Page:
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Eagle saves day for Woods as Rose rises
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Tiger Woods opened his bid for a Grand Slam sweep with a steady par-72 in the first round of the Masters on Thursday, as Justin Rose underlined his credentials as a potential winner.

The 27-year-old Englishman produced a scintillating opening round of 68, moving from two-over after five, to four-under after 13, including four birdies in a row from the sixth.

That gave him a share of the first-round lead alongside comeback man Trevor Immelman of South Africa.

They were one stroke clear of Americans Brian Bateman and Brandt Snedecker and in-form Englishman Lee Westwood, and two ahead of a quintet consisting of Ian Poulter, Jim Furyk, Sweden's Robert Karlsson, Stephen Ames of Canada and defending champion Zach Johnson - who rekindled his top form on returning to the scene of his upset win last year.

Shot of the day went to the outspoken and at times outrageous Englishman Poulter who fired the 11th ace to be recorded at the 170-yard par-three with a eight-iron en route to his 70.

It was the first hole-in-one at the Masters in three years since Immelman aced the same 16th.

Former wonder-boy Rose said he had learned a lot from his experience of last year, when he was in contention until the penultimate hole on Sunday. It was the third time in four appearances in the Masters that he has led after the first round.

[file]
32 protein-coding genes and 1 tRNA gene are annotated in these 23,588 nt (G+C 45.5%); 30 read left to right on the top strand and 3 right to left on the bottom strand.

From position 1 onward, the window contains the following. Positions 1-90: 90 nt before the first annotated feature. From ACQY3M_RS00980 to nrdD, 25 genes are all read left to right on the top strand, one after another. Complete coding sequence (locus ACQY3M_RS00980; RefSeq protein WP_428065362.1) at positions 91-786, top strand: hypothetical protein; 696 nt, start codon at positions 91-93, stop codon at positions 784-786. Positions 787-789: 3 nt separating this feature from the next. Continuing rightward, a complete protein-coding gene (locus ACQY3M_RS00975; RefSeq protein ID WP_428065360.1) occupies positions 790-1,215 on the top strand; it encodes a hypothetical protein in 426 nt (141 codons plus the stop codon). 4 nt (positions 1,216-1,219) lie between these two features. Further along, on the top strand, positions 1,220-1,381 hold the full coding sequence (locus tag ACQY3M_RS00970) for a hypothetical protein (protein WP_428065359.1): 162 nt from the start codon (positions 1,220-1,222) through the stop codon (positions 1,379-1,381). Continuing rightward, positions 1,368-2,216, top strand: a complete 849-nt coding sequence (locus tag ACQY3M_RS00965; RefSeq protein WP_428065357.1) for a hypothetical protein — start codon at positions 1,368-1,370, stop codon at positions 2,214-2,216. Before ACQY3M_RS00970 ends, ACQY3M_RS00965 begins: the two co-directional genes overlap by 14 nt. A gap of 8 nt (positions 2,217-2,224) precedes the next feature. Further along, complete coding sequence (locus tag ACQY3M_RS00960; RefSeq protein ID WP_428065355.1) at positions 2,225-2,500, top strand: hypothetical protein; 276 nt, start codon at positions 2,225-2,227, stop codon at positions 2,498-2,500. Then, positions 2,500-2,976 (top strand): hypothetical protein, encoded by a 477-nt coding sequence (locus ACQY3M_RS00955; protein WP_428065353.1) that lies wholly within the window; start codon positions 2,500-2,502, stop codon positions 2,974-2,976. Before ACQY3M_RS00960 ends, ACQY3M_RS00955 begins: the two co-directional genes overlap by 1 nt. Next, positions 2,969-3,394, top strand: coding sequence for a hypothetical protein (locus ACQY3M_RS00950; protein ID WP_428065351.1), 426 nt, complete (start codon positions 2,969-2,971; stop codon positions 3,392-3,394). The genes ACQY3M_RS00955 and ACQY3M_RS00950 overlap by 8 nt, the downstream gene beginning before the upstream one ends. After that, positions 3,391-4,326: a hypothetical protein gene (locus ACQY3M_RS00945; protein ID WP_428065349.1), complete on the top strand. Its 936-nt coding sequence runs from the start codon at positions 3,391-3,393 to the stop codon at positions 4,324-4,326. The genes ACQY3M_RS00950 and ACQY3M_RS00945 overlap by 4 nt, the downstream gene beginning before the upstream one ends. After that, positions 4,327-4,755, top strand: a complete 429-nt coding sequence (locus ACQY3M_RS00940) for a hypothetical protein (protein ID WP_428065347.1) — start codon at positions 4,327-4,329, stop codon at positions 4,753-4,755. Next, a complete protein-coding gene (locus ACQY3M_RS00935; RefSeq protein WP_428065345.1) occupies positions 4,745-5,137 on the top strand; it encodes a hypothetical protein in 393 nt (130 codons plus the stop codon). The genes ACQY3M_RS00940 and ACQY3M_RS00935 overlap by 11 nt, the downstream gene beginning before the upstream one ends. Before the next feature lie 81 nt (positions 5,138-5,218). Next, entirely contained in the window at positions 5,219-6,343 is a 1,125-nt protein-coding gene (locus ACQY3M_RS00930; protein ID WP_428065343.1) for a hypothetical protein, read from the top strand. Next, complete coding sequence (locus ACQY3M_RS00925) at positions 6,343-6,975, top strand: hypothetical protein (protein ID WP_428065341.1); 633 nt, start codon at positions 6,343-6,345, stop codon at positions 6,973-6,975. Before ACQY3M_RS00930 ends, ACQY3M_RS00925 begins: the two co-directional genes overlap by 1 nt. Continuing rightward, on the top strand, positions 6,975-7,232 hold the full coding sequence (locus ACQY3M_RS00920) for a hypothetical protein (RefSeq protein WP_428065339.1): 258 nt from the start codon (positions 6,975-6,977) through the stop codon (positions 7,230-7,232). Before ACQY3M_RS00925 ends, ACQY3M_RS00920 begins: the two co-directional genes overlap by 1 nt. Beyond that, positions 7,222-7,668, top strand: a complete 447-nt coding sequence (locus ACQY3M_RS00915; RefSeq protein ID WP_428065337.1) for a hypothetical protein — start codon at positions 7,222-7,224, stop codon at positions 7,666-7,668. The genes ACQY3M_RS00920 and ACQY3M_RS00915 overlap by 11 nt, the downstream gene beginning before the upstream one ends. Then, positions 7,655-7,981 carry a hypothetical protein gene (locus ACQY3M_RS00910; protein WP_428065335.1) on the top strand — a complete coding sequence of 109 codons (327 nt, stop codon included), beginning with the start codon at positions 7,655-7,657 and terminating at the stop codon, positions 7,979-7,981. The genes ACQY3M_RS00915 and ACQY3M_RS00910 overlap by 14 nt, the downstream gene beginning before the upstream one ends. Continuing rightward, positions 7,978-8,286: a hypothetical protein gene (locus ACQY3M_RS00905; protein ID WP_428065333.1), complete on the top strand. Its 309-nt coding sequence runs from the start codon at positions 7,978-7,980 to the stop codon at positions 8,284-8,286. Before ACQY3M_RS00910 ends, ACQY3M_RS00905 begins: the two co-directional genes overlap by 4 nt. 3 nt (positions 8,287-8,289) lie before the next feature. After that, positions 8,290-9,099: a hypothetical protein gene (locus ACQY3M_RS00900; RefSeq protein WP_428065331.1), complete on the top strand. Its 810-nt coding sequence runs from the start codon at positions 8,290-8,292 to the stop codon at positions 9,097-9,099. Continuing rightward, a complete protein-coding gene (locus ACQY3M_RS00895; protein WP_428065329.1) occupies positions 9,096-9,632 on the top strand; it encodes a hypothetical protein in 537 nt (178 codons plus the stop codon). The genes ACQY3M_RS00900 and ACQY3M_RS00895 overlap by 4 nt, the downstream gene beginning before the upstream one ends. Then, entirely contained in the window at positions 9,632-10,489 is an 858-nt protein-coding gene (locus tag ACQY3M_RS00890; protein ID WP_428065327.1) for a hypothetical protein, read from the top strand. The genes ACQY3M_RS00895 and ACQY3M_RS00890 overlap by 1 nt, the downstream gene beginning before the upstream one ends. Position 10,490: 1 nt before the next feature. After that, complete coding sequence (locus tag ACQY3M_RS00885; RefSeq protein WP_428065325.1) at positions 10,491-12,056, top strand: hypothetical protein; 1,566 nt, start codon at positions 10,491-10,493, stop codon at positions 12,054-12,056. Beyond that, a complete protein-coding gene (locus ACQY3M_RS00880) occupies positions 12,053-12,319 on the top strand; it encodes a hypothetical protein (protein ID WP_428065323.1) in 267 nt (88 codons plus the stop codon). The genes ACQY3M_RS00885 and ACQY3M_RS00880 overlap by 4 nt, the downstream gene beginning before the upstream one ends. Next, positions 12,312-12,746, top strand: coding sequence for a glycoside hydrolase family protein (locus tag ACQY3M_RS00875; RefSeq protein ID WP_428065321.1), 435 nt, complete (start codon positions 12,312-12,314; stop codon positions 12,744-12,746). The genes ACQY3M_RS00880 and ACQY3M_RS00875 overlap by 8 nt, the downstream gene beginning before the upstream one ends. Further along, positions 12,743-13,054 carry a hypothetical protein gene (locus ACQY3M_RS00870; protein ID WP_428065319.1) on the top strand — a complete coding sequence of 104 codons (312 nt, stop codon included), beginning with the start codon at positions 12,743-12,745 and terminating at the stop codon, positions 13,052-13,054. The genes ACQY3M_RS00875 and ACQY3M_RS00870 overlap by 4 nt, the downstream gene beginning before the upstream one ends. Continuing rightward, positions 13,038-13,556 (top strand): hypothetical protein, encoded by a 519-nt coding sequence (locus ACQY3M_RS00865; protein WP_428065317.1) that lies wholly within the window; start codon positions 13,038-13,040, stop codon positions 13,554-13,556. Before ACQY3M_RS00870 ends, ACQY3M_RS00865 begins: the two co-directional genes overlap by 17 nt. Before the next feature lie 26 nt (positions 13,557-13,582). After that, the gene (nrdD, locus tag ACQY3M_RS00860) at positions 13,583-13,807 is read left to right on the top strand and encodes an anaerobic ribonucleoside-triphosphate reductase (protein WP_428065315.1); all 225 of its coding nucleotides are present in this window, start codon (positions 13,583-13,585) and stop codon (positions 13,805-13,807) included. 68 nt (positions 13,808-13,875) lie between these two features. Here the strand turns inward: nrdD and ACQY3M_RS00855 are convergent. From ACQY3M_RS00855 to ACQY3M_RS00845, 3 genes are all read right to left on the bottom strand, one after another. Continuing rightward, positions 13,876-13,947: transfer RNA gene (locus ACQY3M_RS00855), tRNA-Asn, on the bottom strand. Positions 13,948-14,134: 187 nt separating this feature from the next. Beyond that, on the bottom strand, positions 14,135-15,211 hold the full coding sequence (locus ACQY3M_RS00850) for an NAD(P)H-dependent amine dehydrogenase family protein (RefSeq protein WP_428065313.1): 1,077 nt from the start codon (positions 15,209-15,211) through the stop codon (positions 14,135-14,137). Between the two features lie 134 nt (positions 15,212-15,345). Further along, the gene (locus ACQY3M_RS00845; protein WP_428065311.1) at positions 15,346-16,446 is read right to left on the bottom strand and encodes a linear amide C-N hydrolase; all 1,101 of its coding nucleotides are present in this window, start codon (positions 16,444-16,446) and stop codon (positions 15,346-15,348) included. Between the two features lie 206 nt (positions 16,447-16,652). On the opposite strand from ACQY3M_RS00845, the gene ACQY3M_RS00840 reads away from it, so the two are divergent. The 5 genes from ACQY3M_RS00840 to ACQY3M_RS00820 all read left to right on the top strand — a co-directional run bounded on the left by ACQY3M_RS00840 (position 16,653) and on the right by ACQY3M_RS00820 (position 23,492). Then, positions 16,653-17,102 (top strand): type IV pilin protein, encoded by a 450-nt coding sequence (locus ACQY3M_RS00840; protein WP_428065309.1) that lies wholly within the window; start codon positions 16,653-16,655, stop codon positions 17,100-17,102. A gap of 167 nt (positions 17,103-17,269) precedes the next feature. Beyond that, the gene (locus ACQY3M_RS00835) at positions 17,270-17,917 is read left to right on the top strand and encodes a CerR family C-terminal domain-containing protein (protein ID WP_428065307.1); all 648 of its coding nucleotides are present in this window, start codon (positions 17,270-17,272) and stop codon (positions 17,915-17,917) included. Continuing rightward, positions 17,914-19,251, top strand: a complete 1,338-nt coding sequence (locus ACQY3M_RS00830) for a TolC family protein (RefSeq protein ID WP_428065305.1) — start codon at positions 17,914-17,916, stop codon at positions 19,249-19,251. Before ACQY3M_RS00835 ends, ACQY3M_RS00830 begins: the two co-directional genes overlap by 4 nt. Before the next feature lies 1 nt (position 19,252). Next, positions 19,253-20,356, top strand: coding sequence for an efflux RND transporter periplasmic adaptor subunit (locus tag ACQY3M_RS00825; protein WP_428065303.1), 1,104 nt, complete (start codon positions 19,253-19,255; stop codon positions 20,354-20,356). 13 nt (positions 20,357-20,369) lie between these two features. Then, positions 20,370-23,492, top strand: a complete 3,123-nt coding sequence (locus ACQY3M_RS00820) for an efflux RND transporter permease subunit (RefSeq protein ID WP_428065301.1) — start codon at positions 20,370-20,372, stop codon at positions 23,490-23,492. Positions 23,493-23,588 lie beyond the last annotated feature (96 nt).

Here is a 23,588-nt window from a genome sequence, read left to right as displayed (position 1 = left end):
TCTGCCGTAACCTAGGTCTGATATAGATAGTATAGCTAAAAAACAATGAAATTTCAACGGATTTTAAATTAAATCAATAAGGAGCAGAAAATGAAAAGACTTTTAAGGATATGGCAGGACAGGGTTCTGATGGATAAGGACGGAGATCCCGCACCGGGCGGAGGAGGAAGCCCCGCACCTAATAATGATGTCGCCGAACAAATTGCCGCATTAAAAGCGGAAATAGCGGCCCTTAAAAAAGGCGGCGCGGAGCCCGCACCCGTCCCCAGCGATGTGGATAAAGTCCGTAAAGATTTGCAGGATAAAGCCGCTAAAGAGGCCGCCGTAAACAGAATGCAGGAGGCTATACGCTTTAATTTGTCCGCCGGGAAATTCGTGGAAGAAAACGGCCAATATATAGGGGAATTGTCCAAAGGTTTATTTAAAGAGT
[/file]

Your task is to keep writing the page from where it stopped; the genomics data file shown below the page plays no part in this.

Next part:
"At the age of 27 you begin to say that you can't put it down to experience or lack of experience. Eventually you have to say it's time to step up," he said.

"But I'm not putting too much pressure on myself, though, as I am just coming into my prime and there is plenty of time left ahead."

Immelman provided the heart-warming tale of the day bouncing back to top form four months after undergoing surgery to remove a non-cancerous tumor from his diaphragm.

As ever, though, the focus of attention on a sunny, warm opening day was on Woods, who is on record as saying he believes he can become the first man to complete the Grand Slam of all four majors - a feat previously thought to be nigh on impossible.

Once again there were no early fireworks from the four-times winner of the Green Jacket who curiously had failed to break 70 in his 13 previous first rounds at Augusta.

Twelve straight pars were followed by morale-sapping bogeys at the par-five 13th, where he fluffed a chip from the back of the green, and at 14, where he pulled his drive into trees and could only hack out onto the fairway.

But just when it looked like he was in some trouble, Woods once again produced the goods with a magical chip in for eagle at the 15th.

He parred his way in from there for a level 72 and it is now six years since be bettered par on Masters opening day.

(AFP April 12, 2008)


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